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Genes, Girls, and Gamow: After the Double Helix





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About the book:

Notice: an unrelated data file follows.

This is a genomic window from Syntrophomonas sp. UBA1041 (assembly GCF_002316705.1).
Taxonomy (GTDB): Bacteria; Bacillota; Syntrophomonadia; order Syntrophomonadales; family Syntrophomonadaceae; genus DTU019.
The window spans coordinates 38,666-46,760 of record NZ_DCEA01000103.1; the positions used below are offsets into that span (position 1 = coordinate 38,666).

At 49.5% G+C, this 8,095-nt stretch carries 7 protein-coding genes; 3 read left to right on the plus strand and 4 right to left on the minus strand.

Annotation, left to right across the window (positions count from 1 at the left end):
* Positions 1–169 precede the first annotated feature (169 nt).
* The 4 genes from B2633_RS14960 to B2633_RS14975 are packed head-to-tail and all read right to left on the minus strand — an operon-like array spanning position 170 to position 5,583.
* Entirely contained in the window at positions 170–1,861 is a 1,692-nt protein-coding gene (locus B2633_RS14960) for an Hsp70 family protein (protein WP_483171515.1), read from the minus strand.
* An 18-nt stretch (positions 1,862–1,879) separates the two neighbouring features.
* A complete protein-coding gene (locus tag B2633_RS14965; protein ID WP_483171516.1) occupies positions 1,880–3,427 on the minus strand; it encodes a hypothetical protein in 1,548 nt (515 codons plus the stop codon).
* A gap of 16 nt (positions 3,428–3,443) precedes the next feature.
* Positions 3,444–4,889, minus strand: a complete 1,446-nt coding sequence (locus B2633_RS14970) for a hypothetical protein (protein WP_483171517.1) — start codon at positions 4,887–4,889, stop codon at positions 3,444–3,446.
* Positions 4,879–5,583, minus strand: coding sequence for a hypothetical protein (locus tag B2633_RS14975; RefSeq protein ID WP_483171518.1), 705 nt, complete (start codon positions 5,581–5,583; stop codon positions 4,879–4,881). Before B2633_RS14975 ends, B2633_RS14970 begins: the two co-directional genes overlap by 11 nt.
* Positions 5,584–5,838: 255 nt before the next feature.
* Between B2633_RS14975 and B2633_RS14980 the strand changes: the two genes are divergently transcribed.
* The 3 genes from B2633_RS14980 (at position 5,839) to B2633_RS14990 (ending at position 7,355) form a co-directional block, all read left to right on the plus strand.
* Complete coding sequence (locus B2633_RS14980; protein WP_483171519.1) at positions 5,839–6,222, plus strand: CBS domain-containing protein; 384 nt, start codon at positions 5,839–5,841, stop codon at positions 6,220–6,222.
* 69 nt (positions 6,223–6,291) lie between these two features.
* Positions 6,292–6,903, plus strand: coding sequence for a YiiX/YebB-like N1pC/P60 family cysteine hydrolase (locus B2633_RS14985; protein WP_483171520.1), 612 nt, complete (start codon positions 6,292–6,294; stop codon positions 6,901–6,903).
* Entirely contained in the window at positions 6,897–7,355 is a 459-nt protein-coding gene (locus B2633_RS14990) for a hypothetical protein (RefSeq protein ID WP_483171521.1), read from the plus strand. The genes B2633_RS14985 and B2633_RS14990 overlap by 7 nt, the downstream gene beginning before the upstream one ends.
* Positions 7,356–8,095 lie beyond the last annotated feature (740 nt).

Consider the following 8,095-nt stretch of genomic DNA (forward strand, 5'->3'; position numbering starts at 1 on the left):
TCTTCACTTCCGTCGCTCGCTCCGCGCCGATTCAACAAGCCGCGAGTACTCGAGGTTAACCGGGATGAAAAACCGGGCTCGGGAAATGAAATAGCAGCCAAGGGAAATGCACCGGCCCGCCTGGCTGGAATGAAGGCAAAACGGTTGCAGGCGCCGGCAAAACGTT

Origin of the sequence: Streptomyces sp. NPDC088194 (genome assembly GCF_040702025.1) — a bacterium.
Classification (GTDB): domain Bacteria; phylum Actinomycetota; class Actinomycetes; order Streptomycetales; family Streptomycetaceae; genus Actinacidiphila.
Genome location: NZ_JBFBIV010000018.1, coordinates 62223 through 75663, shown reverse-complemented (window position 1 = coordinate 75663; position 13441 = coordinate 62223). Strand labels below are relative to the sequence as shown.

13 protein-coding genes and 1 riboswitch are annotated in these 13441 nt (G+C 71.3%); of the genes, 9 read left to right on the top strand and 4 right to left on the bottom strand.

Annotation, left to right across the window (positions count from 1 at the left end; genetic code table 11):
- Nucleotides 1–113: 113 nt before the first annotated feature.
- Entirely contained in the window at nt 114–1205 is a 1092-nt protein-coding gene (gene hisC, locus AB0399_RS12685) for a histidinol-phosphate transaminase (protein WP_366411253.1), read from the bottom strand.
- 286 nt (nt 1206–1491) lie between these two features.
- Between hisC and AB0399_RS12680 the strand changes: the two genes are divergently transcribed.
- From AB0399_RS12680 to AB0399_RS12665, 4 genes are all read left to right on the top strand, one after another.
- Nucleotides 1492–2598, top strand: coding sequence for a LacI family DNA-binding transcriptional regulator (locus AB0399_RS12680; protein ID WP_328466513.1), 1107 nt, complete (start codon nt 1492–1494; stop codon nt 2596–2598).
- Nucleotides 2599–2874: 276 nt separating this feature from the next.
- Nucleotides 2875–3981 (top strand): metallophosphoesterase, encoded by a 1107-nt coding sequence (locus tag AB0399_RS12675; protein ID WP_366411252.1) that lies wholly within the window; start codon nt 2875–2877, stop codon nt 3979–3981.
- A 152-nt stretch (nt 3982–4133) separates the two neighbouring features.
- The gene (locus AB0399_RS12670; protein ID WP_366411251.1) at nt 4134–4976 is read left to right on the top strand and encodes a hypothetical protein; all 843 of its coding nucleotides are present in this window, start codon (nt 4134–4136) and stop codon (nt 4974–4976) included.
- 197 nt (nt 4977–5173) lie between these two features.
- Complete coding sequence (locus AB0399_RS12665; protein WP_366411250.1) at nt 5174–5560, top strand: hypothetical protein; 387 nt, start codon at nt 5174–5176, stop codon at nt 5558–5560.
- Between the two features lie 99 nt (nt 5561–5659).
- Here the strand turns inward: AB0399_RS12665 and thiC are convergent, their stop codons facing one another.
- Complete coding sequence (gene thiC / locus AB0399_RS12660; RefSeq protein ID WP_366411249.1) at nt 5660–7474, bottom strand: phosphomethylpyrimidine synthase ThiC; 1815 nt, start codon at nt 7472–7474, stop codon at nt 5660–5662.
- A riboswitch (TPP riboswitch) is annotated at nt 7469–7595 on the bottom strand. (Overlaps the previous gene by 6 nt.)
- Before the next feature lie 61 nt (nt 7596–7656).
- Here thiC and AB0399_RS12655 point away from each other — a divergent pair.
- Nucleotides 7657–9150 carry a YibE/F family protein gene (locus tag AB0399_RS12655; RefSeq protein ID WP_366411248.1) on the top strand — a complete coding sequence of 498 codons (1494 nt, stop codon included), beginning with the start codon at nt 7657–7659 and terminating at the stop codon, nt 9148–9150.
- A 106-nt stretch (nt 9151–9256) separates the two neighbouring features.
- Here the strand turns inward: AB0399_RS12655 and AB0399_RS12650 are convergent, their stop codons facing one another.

Readers unfamiliar with James D. Watson's previous memoir, The Double Helix: A Personal Account of the Discovery of the Structure of DNA, may be surprised that his new one pays as much attention to his pursuit of the perfect woman as to the pursuit of knowledge. But Watson's 1968 book wasn't a bestseller because of its scientific material (though it was lucidly written for the general public); it was his candid portrait of professional rivalries, consuming ambition, and personal eccentricities that made it both popular and controversial. Even today, Watson's lively prose and decidedly frank opinions are still far from the norm. Oh sure, Girls, Genes, and Gamow contains plenty of information about his efforts (with colleagues ranging from bongo-playing Richard Feynman to the free-spirited George Gamow) to unravel the complexities of the RNA molecule from 1953 to '56. But Watson--still in his 20s at the time--also devotes pages to hard drinking, bitter marital breakups, and unwanted pregnancies among his not-so-high-minded peers, and his own anguished affair with a Swarthmore undergrad who left him for a German engineering student. It's not every Nobel Prize-winning biologist who would admit he was thrilled to have his photo in Vogue because it would "make 'with it' American girls more eager to know me," but that boyish openness gives Watson's book its charm. --Wendy Smith

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